Saturday, October 12, 2013

30 Days of GameMastering--Day 10!

All is Day 10 of Lindevi's "30 Days of GameMastering" challenge and we've reached the last of the "prep" questions.  Starting tomorrow, we'll start on what to do while at the table, but for now...

What are your tips for running a low or no-prep game?

The older I get, the less I find that I want to prepare for games.  Between the responsibilities of writing professionally, working a full-time job (well, hopefully shortly), and maintaining a house, the idea of running a high-prep, high maintenance game simply no longer appeals.  It's why I do most of GMing extemporaneously, using some of the utilities I mentioned earlier.

But, if you're going to skip on your campaign prep, there are numerous ways to make your life easier.  Firstly--and I can't stress this one enough--pick a system that emphasizes light prep and that you know particularly well.  Systems like Savage Worlds and ICONS work well for me, as NPCs can primarily be made up on the fly.  Is he a big, burly fighter?  Give him a d8 or a d10 in Fighting and you're good to go.  While modern game design has emphasized unified mathematical systems (which typically feature, at least, verisimilitude), a system like d20 or Pathfinder simply doesn't have that flexibility, with its emphasis on numerous bonuses and fiddly modifiers.  If you're comfortable with a mechanical system, you'll start finding those patterns in the numbers that will let you make up an NPC's stats without even writing a thing down.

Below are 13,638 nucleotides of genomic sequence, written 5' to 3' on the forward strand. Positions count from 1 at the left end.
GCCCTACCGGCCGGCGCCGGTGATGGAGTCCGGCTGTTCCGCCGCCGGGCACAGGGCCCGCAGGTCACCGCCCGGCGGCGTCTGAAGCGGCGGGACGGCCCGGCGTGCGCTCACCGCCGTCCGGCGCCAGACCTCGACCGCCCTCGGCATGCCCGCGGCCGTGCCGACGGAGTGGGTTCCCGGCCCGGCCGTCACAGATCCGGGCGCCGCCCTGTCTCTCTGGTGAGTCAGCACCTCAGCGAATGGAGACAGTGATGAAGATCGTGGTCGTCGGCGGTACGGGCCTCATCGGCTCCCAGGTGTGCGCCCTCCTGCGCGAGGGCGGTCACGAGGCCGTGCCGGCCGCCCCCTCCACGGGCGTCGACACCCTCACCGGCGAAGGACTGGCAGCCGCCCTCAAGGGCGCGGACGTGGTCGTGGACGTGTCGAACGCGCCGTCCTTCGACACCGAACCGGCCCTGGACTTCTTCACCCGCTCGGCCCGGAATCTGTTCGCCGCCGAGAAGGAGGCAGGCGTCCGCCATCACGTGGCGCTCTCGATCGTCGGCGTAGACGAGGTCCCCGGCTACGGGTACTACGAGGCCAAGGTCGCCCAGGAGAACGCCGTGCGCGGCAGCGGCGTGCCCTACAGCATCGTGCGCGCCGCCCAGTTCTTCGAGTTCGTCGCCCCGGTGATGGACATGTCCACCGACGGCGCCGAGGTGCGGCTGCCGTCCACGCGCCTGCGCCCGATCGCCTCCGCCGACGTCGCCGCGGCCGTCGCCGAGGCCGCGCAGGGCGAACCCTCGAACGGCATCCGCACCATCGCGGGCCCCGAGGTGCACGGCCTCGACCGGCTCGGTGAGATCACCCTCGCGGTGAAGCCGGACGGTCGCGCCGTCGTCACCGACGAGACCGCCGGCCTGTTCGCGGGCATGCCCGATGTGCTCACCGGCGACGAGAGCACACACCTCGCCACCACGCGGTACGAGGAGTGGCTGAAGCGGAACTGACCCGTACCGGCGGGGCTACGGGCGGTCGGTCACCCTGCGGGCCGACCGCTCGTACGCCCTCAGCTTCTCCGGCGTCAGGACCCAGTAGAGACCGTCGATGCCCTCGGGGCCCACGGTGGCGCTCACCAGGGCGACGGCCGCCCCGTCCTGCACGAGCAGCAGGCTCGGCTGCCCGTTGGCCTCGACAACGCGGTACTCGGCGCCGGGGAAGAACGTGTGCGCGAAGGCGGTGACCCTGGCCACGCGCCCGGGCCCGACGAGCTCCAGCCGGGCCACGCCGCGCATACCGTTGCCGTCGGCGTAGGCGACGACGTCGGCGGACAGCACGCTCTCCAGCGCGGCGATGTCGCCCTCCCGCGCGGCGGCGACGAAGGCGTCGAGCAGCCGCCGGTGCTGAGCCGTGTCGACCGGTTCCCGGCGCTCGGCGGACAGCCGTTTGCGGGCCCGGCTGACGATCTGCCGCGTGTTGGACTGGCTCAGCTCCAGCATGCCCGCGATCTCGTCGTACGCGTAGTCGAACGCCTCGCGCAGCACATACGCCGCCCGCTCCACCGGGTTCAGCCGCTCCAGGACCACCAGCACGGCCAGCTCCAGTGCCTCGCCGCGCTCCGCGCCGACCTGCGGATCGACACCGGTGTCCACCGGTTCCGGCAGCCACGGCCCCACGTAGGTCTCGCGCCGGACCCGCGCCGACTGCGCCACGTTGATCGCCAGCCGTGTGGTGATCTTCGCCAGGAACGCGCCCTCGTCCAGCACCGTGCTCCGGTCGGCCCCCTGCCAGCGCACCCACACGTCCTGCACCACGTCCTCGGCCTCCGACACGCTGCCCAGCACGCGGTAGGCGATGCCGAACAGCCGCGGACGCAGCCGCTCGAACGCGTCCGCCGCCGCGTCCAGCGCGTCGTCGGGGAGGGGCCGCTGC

Let 'em play in the sandbox for a while!
Next, set your players free.  Allowing your players free reign over a sandbox encourages both you and your players to play things "off-the-cuff", allowing players to pursue their own goals and for them to move into a more reactive role, rather than forcibly driving the story.  While a sandbox game does rely on having motivated, active players, ensuring that your players have a great background--perhaps through the aforementioned Dramatic Interludes or through a background sheet such the Journeyman GM's Quick and Easy Character Background.

Lastly, get used to saying "Yes".  While it's easy for a GM to shut down ideas or offer penalties, it's often in that same GM's interest to instead let the players come up with creative ideas on their own, then simply going with the flow on those players' ideas.  Let your players surprise you--their creativity is just as valid as your own!


  1. After I'd run D&D 4e for a while, I quit prepping enemies and just made them up on the fly. Sure, 18 AC sounds about right for that monster. And it has a ranged attack that does, let's say, 2d6+4 damage. And it has a daily that does 5d6+8 damage. As long as you're consistent (and good at making it up), your players will never notice the difference and you'll have more time to prep for the story.

  2. It's all about system mastery, brother! Nice job!